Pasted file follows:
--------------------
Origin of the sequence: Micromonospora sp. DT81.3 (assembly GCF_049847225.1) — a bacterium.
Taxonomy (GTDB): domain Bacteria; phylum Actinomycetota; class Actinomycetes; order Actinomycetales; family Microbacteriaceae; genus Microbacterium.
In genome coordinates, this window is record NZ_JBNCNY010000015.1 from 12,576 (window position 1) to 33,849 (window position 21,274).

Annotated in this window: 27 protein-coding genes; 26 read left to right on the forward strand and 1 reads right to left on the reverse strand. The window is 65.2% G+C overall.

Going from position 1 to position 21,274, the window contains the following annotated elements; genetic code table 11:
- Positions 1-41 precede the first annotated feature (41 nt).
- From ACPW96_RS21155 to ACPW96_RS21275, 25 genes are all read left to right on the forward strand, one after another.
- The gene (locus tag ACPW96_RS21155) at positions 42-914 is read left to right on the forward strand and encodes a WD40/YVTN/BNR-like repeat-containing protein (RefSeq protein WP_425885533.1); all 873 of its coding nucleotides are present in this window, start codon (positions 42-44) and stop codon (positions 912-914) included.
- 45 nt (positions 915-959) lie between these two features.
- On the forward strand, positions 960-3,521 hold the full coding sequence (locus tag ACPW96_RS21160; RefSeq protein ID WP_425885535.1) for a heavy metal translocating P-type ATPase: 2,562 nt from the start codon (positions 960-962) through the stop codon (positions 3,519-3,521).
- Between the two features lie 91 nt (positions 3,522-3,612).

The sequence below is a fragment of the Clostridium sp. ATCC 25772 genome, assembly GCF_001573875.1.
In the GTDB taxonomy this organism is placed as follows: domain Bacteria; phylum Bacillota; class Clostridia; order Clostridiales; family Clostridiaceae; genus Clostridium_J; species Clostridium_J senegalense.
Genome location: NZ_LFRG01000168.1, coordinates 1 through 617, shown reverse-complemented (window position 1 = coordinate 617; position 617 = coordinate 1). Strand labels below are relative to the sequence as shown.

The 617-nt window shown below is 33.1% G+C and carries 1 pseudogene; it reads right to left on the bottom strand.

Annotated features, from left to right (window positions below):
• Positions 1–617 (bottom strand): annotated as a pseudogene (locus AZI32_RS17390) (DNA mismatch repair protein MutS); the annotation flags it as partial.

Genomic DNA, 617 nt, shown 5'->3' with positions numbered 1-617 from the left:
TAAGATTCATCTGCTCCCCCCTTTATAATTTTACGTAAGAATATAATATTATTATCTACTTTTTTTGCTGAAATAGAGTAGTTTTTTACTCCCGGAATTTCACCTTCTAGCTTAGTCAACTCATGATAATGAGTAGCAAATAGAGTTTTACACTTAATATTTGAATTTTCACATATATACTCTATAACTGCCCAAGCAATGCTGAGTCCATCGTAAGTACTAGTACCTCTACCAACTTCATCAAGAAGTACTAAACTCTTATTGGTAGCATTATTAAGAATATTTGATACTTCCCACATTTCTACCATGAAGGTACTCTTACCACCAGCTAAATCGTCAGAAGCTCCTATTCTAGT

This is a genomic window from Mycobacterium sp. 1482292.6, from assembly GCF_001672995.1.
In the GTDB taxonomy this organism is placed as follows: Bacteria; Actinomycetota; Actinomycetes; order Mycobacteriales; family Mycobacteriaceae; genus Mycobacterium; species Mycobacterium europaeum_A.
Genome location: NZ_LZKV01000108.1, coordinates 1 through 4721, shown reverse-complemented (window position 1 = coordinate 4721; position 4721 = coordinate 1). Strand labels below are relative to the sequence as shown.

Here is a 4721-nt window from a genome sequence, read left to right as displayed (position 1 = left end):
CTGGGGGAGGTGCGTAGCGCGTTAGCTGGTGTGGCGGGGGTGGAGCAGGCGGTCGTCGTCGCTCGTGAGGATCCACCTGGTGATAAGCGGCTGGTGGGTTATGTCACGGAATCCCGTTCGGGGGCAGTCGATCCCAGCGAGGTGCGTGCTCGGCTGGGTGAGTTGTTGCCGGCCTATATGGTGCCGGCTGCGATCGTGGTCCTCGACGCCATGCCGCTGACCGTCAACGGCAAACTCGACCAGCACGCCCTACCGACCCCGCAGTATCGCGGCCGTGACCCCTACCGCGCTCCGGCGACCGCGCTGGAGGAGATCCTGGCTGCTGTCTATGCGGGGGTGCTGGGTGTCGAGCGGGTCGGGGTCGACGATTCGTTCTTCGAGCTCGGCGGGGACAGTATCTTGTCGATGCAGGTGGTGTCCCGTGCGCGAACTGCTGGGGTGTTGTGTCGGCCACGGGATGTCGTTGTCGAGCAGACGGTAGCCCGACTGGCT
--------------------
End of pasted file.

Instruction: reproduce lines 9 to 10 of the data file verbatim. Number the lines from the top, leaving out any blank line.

- 45 nt (positions 915-959) lie between these two features.
- On the forward strand, positions 960-3,521 hold the full coding sequence (locus tag ACPW96_RS21160; RefSeq protein ID WP_425885535.1) for a heavy metal translocating P-type ATPase: 2,562 nt from the start codon (positions 960-962) through the stop codon (positions 3,519-3,521).